Waifs & Strays of Celtic Tradition ...: Argyllshire series ..., Volume 5

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Lord Archibald Campbell
1895 - Folklore
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Page 128 - air Tigh), etc. The king, or overseer, commencing the game says, " The parson's mare has gone amissing, And it is a great shame that it should be so ; Try who stole her." Lair a
Page 149 - An achievement of profound erudition and masterly argument, and may be hailed as redeeming English scholarship from a long-standing
Page 128 - whether you have a brown-haired youth to match me." King.—" I have a brown-haired youth that will match you and make a matted colt of you at the door of the house, etc." Another game popular on these occasions was one of forfeits, known as the "Parson's mare has gone amissing," (Lair a
Page xi - court on a neighbouring island. At once judge and jury his decisions commanded respect and acquiescence. At this period, and for some time previously, his interest in and mastery of Gaelic lengendary lore are shown by the fact that he acted as Secretary to the Glasgow University Ossianic Society, founded in 1831 by Caraid nan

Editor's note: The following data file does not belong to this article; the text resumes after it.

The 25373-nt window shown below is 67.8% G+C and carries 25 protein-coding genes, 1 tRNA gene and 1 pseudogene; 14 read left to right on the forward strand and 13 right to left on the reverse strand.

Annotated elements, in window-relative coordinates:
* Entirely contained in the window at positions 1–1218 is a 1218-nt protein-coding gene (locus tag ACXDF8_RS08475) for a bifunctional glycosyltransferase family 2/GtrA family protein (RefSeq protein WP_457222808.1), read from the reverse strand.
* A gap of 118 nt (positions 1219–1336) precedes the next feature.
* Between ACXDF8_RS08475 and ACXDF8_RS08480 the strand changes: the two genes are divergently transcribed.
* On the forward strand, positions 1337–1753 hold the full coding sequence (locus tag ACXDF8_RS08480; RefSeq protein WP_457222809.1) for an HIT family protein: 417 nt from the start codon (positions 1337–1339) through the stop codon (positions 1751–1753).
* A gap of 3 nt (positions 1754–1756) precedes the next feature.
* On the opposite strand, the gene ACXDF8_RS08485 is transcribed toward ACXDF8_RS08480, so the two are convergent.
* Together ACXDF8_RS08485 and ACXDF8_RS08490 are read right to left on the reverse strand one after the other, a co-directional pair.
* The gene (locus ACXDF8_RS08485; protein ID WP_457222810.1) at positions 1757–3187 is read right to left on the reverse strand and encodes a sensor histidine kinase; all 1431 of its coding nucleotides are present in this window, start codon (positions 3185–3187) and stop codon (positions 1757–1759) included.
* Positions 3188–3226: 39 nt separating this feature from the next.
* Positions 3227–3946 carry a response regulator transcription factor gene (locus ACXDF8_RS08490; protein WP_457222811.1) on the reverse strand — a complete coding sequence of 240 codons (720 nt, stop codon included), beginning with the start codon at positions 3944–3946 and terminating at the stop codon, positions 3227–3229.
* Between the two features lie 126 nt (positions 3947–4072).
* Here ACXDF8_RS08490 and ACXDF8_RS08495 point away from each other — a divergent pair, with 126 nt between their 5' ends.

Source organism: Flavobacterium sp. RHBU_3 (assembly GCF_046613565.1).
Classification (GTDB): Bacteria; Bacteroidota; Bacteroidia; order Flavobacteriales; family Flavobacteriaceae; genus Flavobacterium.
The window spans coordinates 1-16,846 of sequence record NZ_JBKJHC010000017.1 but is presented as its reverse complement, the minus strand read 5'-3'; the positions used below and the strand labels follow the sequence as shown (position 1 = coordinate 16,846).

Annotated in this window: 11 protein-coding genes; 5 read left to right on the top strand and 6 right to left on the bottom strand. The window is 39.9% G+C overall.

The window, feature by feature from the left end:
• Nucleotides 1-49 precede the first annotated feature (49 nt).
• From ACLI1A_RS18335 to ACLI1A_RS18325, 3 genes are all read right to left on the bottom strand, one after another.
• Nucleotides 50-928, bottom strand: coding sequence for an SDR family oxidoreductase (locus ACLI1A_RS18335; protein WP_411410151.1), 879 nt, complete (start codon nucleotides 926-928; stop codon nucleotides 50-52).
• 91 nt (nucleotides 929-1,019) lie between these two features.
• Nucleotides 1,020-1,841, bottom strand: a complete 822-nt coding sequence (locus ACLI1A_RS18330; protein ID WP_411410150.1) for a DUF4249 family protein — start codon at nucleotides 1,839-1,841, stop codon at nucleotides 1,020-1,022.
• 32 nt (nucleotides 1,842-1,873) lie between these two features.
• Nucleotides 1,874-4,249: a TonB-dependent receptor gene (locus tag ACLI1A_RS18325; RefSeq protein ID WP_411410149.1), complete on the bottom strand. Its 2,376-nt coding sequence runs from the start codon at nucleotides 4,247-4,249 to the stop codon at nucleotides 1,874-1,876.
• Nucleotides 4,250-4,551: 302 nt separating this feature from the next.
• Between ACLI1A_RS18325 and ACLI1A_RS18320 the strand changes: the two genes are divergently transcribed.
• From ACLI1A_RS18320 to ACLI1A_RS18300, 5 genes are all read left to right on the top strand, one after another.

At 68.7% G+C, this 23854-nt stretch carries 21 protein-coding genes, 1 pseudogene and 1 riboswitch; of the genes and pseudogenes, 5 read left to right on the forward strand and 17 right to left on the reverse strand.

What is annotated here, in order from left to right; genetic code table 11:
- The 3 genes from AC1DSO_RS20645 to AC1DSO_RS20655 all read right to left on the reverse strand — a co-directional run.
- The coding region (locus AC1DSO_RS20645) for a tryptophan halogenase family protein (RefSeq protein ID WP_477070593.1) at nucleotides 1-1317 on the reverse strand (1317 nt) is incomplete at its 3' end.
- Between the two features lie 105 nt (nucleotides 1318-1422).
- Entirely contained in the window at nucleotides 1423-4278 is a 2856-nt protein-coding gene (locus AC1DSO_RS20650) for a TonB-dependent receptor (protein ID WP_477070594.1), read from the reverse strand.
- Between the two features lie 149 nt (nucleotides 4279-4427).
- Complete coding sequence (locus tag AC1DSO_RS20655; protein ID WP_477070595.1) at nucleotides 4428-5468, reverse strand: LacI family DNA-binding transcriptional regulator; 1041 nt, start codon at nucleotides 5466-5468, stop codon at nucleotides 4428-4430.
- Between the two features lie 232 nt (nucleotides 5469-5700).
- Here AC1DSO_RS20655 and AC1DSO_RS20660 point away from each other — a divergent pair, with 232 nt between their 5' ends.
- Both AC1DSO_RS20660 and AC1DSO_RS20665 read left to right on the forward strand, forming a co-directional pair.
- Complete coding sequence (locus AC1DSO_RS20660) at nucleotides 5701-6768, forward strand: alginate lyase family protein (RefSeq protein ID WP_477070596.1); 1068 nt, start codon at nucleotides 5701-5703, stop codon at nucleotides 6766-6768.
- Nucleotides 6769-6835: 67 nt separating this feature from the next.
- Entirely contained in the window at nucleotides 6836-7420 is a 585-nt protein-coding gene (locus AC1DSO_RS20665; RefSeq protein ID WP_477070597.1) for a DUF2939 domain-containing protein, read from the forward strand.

Page 111 - g' a dheanamh an dràsda gun duine ach e-fhéin. Chaidh e far an robh O'Domhnull 's thuirt e ris gu 'n cuireadh e air-san e mar an ceudna, 's gur e a chuir air a bhràthair, O'Neil, e, 's dh' iarr e 'n coire 'chur air 's teine math ris. Thug e O
Page 4 - do with the captive. At the advice of an old man they then returned with their prisoner to Aros, and got him pledged to give his daughter to one of them. Lachlan married the daughter and got Dowart. It is said by some that Hector was the oldest of the two brothers, and that when
Page 90 - He was brother to the one who came before, and had come in search of him. The two strangers and the natives were agreeing well together, and the brothers began to build a boat when they found wood abundant in Mull. When the boat was finished they named it " the six-oared boat

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